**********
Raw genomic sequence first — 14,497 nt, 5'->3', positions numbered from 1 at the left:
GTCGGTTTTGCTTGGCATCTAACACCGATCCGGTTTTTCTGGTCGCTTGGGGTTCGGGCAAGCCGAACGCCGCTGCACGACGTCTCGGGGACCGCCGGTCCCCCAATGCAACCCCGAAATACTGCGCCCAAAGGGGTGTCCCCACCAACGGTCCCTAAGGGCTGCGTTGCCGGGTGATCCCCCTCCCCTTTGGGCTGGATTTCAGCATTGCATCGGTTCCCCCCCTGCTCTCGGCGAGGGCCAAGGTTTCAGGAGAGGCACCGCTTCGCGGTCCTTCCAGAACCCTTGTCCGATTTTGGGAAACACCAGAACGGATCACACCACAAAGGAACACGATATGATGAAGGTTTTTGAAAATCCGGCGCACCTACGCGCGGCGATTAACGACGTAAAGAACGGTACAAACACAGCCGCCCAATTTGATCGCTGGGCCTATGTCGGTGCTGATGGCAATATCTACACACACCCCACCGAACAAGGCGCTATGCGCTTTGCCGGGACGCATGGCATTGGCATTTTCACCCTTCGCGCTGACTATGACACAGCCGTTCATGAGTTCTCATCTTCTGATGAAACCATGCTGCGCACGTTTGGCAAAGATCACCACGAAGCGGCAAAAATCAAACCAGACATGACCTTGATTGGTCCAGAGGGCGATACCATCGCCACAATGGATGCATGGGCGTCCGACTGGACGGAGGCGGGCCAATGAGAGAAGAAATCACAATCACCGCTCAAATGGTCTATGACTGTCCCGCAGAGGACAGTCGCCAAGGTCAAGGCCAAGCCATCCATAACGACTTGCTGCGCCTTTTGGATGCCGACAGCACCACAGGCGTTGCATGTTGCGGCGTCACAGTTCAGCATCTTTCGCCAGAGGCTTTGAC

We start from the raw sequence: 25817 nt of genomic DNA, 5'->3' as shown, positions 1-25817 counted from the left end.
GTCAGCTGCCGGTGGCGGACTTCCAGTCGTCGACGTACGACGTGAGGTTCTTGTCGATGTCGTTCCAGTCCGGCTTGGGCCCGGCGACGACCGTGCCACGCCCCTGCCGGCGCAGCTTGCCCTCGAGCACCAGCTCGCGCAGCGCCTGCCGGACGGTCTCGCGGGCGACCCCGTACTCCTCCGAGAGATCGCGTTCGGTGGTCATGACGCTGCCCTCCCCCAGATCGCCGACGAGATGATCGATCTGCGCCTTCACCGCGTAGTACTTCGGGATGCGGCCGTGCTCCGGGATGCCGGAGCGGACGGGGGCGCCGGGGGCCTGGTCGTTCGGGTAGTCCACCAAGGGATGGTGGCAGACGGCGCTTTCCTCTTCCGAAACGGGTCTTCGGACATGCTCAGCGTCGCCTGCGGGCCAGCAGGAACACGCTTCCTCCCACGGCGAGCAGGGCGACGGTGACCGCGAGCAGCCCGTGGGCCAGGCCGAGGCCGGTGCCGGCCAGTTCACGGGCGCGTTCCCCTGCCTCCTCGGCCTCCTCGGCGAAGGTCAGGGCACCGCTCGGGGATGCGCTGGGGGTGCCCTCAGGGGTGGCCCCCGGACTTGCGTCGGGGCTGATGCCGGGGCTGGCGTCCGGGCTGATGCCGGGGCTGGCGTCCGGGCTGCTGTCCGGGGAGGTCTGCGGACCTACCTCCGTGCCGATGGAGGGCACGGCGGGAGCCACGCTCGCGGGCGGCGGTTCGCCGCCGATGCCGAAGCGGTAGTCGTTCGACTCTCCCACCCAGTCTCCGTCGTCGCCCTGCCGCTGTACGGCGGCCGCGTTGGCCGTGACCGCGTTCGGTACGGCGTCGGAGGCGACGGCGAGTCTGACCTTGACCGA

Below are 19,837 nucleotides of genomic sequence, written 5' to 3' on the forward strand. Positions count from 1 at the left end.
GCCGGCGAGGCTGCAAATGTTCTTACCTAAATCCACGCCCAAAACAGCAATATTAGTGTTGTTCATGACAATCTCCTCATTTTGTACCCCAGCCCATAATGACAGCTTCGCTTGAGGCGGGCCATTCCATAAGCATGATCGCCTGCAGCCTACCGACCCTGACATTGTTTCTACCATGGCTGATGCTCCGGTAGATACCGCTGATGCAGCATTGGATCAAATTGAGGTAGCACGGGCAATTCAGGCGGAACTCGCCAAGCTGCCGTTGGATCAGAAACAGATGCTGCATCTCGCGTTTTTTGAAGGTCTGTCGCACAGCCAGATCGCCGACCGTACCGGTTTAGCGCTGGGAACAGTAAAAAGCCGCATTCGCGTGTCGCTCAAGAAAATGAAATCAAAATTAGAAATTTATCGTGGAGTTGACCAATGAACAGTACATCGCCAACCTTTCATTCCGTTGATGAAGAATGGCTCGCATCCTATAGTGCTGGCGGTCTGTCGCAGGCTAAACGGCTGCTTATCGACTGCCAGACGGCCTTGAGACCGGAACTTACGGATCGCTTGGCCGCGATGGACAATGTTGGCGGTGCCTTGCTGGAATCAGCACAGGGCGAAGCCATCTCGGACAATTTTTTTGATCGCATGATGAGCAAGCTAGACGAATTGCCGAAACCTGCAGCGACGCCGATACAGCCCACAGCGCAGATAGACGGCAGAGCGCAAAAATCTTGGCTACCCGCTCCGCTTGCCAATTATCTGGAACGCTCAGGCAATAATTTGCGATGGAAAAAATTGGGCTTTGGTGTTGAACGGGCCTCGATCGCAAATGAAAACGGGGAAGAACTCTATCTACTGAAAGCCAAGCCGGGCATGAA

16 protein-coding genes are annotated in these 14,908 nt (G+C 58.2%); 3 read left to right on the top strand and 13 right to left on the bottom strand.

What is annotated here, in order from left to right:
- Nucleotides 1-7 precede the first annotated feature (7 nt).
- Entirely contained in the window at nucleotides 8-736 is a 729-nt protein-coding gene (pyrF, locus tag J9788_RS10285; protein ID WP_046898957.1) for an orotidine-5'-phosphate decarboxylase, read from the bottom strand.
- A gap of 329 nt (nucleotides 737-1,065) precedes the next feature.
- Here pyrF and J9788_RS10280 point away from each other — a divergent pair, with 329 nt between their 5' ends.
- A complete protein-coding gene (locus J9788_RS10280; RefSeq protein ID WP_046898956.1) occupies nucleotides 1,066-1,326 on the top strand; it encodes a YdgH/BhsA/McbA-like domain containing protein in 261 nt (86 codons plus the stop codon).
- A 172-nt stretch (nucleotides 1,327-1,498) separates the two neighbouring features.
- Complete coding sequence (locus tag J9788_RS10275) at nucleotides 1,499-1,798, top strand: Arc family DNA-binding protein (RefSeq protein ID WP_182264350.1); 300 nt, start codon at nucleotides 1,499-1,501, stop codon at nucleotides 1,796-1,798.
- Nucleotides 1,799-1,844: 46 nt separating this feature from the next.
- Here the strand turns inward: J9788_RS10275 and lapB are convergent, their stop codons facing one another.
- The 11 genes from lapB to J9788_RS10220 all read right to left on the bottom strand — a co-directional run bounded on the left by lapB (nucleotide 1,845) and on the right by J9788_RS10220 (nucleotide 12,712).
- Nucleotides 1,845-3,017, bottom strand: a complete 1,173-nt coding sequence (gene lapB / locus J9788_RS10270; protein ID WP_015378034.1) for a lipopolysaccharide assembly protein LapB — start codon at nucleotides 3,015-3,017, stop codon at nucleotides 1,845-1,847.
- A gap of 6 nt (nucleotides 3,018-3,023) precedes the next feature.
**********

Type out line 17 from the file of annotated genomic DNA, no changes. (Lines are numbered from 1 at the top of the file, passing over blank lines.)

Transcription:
- Here the strand turns inward: J9788_RS10275 and lapB are convergent, their stop codons facing one another.